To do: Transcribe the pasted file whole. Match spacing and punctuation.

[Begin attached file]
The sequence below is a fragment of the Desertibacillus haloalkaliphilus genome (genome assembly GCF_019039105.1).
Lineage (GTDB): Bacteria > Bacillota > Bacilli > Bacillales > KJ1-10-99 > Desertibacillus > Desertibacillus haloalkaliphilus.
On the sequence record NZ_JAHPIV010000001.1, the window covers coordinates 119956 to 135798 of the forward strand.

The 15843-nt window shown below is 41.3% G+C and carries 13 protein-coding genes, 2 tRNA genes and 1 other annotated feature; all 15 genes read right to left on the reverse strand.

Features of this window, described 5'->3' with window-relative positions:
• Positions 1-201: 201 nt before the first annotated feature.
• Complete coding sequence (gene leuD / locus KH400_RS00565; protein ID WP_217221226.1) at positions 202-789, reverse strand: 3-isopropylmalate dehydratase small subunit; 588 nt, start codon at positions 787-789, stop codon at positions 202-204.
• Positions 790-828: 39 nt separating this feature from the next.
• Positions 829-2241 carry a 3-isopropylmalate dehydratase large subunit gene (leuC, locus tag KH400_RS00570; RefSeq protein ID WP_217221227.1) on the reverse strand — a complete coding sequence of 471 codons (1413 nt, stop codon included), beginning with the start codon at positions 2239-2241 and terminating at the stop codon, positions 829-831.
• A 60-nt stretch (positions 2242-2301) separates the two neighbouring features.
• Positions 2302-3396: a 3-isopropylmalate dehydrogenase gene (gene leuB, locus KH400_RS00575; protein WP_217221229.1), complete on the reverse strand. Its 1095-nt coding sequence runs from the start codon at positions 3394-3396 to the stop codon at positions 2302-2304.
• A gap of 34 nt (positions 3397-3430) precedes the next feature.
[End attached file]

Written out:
The sequence below is a fragment of the Desertibacillus haloalkaliphilus genome (genome assembly GCF_019039105.1).
Lineage (GTDB): Bacteria > Bacillota > Bacilli > Bacillales > KJ1-10-99 > Desertibacillus > Desertibacillus haloalkaliphilus.
On the sequence record NZ_JAHPIV010000001.1, the window covers coordinates 119956 to 135798 of the forward strand.

The 15843-nt window shown below is 41.3% G+C and carries 13 protein-coding genes, 2 tRNA genes and 1 other annotated feature; all 15 genes read right to left on the reverse strand.

Features of this window, described 5'->3' with window-relative positions:
• Positions 1-201: 201 nt before the first annotated feature.
• Complete coding sequence (gene leuD / locus KH400_RS00565; protein ID WP_217221226.1) at positions 202-789, reverse strand: 3-isopropylmalate dehydratase small subunit; 588 nt, start codon at positions 787-789, stop codon at positions 202-204.
• Positions 790-828: 39 nt separating this feature from the next.
• Positions 829-2241 carry a 3-isopropylmalate dehydratase large subunit gene (leuC, locus tag KH400_RS00570; RefSeq protein ID WP_217221227.1) on the reverse strand — a complete coding sequence of 471 codons (1413 nt, stop codon included), beginning with the start codon at positions 2239-2241 and terminating at the stop codon, positions 829-831.
• A 60-nt stretch (positions 2242-2301) separates the two neighbouring features.
• Positions 2302-3396: a 3-isopropylmalate dehydrogenase gene (gene leuB, locus KH400_RS00575; protein WP_217221229.1), complete on the reverse strand. Its 1095-nt coding sequence runs from the start codon at positions 3394-3396 to the stop codon at positions 2302-2304.
• A gap of 34 nt (positions 3397-3430) precedes the next feature.